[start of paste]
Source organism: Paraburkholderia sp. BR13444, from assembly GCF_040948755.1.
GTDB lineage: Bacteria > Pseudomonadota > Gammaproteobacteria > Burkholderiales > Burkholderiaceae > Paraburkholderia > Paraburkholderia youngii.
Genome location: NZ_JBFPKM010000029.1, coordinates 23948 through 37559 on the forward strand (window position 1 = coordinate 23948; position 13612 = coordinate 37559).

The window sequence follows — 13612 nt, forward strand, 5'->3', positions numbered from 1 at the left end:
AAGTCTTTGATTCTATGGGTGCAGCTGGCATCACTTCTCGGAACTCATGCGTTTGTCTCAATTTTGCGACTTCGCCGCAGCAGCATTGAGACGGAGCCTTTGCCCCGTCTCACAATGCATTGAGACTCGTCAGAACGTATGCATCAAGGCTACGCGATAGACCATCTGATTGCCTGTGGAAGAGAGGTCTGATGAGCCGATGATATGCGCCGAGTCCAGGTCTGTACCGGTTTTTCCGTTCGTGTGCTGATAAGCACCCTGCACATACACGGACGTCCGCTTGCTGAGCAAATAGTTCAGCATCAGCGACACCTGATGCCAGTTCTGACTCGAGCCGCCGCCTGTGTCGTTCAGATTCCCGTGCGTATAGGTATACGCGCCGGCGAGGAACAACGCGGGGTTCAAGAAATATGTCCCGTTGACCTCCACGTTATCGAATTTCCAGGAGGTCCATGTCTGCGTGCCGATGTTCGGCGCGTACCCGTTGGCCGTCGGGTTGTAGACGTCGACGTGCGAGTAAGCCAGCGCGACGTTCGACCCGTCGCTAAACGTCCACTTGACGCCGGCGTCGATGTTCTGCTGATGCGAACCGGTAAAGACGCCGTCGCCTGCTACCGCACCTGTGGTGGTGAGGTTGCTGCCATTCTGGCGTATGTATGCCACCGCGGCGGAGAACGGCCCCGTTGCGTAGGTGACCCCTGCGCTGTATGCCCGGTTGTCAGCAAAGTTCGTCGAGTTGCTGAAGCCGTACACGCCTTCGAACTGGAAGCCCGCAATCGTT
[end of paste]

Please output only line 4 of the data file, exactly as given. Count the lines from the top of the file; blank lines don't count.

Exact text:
The window sequence follows — 13612 nt, forward strand, 5'->3', positions numbered from 1 at the left end: